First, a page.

Amber’s Descent is aptly named for two reasons only: my expectations were constantly lowered as the film progressed and I knew we’d have to–eventually–hit rock bottom.
Kayla Stanton stars as Amber Waltz, a gifted pianist with a disturbing past who retreats to an isolated country house with hopes of completing her latest symphony. There she meets Jim (Michael Mitton), a handyman she hires who takes an unusual interest in helping her look after the house. As her work progresses, Amber starts to hear strange noises – humming and whispers beckoning her – leading her to believe the house is haunted. A ghostly figure appears at her piano and Amber decides to dig deeper into the history of the house and its previous occupants. When notes appear to write themselves on the pages of her music sheets, Amber finds herself surrounded by the dark mysteries of the house. She uncovers a deadly secret and begins her descent– the unraveling of her own sanity.
Written by “The Michaels” (Micheal Bafaro & Michael Mitton) as well as directed and produced by Bafaro, Amber’s Descent is a self-described psychological thriller that follows Kayla Stanton’s Amber Waltz as she descends into madness and loses her grip on reality…or does she? Is Amber haunted by her own personal demons, or is it the malevolent spirits that reside within her recently purchased manor house? Are the previous, deceased inhabitants toying with her, or is it the piano that is bewitched, possessed by its previous pianist? Is it perhaps that everything is actually just in her head? Delusions brought on by guilt from the death of her previous partner? Perhaps it is all of the above?
Amber’s Descent is an incoherent mess that honestly left me frustrated as the credits began to roll. I watch a lot of indie films–more so than I do mainstream cinema–and this just missed the mark for me in so many places. Firstly, the acting is very forced, almost like stage actors trying to find their footing on the silver screen. An even better comparison would be to those classic 90s-era soap operas, like The Young and the Restless. The whole film felt like I’d dug up a time capsule from the mid-90s or popped in a VHS from Blockbuster. Not only did the film feel dated, but it also felt like something was off about the whole thing…like it was all one big act being played out rather than a film; every one a charlatan and me being taken for a fool.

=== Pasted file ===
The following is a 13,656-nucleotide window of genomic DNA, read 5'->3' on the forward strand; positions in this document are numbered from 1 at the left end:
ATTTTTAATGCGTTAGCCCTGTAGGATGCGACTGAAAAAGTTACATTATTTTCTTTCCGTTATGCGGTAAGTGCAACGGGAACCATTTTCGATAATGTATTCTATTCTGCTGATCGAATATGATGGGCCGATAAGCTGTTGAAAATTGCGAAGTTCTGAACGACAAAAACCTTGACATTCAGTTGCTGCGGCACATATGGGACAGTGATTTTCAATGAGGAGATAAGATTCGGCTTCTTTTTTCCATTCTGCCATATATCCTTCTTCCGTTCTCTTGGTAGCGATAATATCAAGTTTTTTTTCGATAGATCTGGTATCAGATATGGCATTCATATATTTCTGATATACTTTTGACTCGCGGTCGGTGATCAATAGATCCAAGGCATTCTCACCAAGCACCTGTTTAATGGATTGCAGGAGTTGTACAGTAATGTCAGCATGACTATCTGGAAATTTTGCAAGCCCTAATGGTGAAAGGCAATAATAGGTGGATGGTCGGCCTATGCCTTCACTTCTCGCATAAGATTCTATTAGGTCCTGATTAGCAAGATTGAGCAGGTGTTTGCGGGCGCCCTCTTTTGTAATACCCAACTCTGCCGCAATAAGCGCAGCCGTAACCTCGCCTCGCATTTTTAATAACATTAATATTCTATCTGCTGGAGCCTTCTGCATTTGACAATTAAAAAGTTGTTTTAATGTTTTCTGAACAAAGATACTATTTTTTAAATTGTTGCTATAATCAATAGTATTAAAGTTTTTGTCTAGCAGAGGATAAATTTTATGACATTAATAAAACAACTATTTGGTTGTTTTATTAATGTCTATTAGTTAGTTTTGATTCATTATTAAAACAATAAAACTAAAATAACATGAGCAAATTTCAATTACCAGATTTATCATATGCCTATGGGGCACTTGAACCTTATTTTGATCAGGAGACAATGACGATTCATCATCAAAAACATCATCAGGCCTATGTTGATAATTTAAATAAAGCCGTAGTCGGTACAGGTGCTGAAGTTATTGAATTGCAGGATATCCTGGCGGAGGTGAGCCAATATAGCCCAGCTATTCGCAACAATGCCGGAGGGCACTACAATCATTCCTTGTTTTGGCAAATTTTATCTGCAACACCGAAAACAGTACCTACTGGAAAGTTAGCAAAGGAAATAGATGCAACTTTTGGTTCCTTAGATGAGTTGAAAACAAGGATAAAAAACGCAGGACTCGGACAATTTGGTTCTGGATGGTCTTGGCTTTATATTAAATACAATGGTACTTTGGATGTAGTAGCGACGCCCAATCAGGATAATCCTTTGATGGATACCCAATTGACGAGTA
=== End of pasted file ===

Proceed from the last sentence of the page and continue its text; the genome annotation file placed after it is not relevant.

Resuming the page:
The creaking doors and creepy laughs tracks are such an old, overused gimmick that–sans a few jump scares–were the only form of suspense in the film. The horror elements throughout the film felt really monotonous with nothing different, nothing innovative, and nothing impressive. Then there is the lesbian ghost sex. Sure, 16-year-old me would probably have found this to be the best part, but it was a real curveball with where the film was headed and–again–came with little explanation. This wasn’t the only part that seemed like a bit of a plot hole; many scenes and characters seemed to be there solely for the film’s “twist” ending–which was honestly the part that pissed me off the most. *Minor Spoiler Ahead–Skip Paragraph* While not exactly the whole “she wakes up and it was a dream all along” ending that is honestly just insulting to filmgoers, Amber’s Descent uses something in a similar ballpark that really just had me rolling my eyes.
I try to avoid negative reviews. I hate shitting on someone else’s art. I know that there were people here that had a vision and a dream–that believed that they were making something great. I don’t see it. I didn’t get it. I didn’t like it. I honestly cannot recommend this film to genre fans unless you really have a love for hauntings, ghosts, kinky dreams and a musical soul…then there may just be enough here to sell you on the vision that I was just unable to perceive. Thanks for reading and as always, stay sordid. Trailer and poster below with more information from the following link.
Site founder. Horror enthusiast. Metalhead.